There is a growing demand for more sophisticated AI solutions in the market. Especially from government agencies, businesses, enterprises, and tech startups. Their requirements are simple in words— need enhanced computer vision(CV) capabilities, more accurate speech recognition or natural language processing(NLP), etc. If there is one motto commonly shared by all these buyers, it is to ‘never settle’, which is good, because the technology grows as the demand grows! At the same time, the volume of data generated in any sector is tremendously growing. The hardware requirements for building more sophisticated AI solutions are also getting more complex, so are the costs required to build it up. In this article, I try to explain my thought process of how I shifted from a GPU based architecture to a CPU based architecture for a computer vision solution.
Choosing the right hardware for deep learning tasks is a crucial decision. If you ask anyone working in deep learning, they will tell you right away that the Graphical Processing Unit (GPU) is the way to go. But if you ask me, I would say choosing the right hardware should be dependent on the task at hand and based on factors such as throughput requirements and cost. Choosing GPU for every computer vision application might be a bad idea. And I’ll tell you why!
Being a computer vision engineer at Accubits Technologies, one of my jobs is to architect and build computer vision solutions based on leading Original Equipment Manufacturer (OEM) supported frameworks such as TensorFlow, PyTorch, Caffe, and CNTK. Time to time, I deal with large computer vision requirements which include model training and further fine-tuning. I agree, it is widely accepted that for deep learning training GPUs should be used due to their significant speed and I even use them for training the model on a large scale. However, from my personal experience, I have found that in many cases GPUs face some bottlenecks. For instance, data transfer between CPU to GPU might be very costly.
Deep Learning models that come out of a GPU training session will have a large data footprint in the local file system. The amount of data we need to deal with is so huge that it sometimes cannot be accommodated in the main memory. I also learned that, in such cases, loading these huge model files alongside the data which resides in the virtual memory is very expensive. We have to compromise the overall system performance in order for the model to work, which is a huge drawback. Moreover, models from Tensorflow may not let us implement multiprocessing to our code, simply because, a single session of a deep learning model inferencing for computer vision can clog up all CPU threads leading to maximum system utilization. This also puts GPU under full load too.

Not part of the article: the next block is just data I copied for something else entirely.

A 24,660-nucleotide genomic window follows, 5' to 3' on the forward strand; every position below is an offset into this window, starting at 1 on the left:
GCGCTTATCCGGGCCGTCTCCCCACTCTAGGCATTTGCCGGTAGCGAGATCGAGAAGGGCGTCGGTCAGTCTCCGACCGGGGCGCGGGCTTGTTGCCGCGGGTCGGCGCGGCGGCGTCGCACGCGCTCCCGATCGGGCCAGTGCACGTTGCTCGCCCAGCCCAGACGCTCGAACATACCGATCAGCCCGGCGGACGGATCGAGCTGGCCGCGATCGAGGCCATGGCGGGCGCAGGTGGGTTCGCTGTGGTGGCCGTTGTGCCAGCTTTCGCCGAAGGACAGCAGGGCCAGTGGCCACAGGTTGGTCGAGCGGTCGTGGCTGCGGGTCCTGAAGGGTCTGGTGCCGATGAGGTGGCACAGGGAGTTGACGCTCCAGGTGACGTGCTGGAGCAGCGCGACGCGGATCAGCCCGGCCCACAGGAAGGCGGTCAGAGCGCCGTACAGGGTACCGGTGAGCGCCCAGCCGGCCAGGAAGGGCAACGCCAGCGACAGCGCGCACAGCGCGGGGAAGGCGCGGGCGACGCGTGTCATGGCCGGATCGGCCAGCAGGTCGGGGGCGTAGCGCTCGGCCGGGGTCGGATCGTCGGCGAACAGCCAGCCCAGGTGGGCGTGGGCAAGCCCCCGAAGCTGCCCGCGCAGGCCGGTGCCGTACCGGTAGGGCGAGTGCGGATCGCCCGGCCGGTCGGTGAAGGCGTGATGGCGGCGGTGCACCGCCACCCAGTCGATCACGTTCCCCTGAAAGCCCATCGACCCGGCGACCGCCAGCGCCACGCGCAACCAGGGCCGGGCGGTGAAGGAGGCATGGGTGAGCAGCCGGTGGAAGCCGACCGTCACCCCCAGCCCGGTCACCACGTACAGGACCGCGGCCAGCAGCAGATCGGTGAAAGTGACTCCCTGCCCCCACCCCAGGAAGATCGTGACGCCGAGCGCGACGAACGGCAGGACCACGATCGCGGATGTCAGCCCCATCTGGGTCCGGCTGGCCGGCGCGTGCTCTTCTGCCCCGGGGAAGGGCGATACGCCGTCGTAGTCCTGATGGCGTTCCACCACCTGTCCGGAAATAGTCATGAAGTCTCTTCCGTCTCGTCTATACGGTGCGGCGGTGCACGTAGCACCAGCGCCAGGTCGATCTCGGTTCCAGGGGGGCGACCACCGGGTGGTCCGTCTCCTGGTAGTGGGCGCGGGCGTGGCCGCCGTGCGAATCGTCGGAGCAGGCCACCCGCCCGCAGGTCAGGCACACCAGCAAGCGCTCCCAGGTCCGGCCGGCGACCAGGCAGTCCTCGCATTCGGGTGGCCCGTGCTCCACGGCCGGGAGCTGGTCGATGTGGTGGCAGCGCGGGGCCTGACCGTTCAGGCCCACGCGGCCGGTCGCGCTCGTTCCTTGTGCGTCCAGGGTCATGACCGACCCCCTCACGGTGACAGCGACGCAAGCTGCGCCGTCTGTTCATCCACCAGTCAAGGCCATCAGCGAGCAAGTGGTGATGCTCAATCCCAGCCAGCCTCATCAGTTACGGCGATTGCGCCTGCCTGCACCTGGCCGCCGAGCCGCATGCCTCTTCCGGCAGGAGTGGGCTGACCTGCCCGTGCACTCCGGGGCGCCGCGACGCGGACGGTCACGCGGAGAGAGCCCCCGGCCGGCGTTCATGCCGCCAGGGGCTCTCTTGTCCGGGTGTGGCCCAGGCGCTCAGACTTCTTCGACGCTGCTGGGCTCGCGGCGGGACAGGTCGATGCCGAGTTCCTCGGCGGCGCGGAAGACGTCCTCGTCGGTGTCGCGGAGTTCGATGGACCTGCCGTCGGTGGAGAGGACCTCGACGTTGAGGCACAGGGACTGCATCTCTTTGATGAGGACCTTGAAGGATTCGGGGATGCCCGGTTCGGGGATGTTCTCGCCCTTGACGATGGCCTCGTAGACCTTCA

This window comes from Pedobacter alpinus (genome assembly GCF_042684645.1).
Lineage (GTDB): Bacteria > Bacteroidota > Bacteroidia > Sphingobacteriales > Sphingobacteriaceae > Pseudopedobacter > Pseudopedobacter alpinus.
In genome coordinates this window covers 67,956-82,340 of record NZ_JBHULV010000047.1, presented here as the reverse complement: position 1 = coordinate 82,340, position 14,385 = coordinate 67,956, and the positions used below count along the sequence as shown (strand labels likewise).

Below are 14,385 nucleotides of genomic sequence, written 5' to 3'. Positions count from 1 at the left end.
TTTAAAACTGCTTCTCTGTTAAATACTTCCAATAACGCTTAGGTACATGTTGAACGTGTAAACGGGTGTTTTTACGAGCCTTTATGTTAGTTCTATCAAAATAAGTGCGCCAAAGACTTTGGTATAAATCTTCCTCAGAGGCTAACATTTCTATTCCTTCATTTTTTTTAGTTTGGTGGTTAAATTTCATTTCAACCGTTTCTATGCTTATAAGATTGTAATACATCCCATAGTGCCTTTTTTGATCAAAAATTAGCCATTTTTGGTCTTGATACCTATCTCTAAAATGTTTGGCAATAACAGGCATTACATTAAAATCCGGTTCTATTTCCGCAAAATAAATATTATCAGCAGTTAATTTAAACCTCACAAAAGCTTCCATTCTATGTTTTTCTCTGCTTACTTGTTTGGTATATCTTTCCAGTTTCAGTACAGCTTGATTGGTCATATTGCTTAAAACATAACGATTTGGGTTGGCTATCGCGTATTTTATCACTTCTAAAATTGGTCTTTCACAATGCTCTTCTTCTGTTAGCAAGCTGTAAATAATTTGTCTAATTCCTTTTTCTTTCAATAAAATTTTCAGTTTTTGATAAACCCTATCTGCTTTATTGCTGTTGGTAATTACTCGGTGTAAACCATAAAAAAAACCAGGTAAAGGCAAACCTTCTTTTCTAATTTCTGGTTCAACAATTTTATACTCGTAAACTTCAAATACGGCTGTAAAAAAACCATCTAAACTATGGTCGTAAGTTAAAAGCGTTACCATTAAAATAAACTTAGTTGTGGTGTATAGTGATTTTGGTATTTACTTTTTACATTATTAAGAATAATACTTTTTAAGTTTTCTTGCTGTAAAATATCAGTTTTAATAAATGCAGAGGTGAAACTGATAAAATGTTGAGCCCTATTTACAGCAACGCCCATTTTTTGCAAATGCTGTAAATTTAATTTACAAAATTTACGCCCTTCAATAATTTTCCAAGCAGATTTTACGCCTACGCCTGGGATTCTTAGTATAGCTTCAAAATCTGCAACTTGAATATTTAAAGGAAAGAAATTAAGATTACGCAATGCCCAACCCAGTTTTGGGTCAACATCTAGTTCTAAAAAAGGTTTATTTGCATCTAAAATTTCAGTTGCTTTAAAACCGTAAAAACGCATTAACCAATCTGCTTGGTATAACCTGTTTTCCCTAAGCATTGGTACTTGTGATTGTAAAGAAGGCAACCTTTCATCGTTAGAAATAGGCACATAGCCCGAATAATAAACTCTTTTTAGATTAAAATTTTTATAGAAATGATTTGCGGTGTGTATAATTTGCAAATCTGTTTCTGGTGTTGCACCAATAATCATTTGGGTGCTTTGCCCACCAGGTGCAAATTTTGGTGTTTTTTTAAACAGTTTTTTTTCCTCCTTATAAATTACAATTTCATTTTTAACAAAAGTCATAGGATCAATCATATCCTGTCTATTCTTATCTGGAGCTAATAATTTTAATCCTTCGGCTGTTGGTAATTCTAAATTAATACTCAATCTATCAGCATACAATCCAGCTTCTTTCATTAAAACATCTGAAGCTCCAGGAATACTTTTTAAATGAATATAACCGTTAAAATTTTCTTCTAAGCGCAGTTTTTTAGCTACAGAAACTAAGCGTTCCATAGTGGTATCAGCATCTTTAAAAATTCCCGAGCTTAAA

What we need is a cheaper route to achieve the same goal. Here the goal is to produce accurate output, results from the computer vision solution without compromising on the quality of the output. GPU infrastructure is costly as well as it affects the overall system performance, something which is not entertained by the buyers, especially for POCs or demos. So, the challenge I faced is to find a lighter and more efficient architecture to run our CV use cases. What I observed is that tasks like inferencing are not as resource heavy as training the models and CPUs are more than enough to execute the inferencing tasks. This can lead to significant cost savings.
My search for an alternative solution for GPUs started with trying out several CPU based architectures and temporarily ended with the OpenVINO toolkit. Intel provides an array of highly scalable hardware and software solutions to meet the various power, performance and price requirements of any use cases and OpenVINO toolkit is one such solution. OpenVINO toolkit is an inference engine designed to accelerate AI inferencing on computers, servers, and embedded devices. It allows us to fast-track the development of high-performance computer vision applications.
When it comes to computer vision solutions, buyers demand fast access to data at the edge and you need to have the power to process and analyze bandwidth-intensive visual data and the agility and manageability to quickly turn this data into insights. Most of our customers believe in on-site deployment and edge computing which may optimize the bandwidth and real-time performance metrics. Also, as I said before, a GPU based Deep Learning solution is multiple times costlier than a CPU based solution. And customers aren’t ready to invest heavily in hardware requirements. In such situations, I recommend CPU-based edge computing.
After switching to CPU inferencing, the performance we got was very impressive. The model files have become less heavy than before and help to accelerate the memory intake process. Intel-powered CPU based inferencing remarks comparable results and near real-time performance. Today, AI architectures are more aligned to edge computing or edge-cloud computing. In such cases we need the solutions to be very light in terms of resource consumption and need them to be fast enough to process video feeds in real-time. By moving inference to edge with OpenVINO, my team and I were able to deploy power-efficient and smaller devices for on-site processing. We have powered many Deep Learning solutions that can be fit in a usual laptop which adheres to current CPU standards. These devices, due to their reduced footprint and weather-proof nature makes for a rugged edge platform.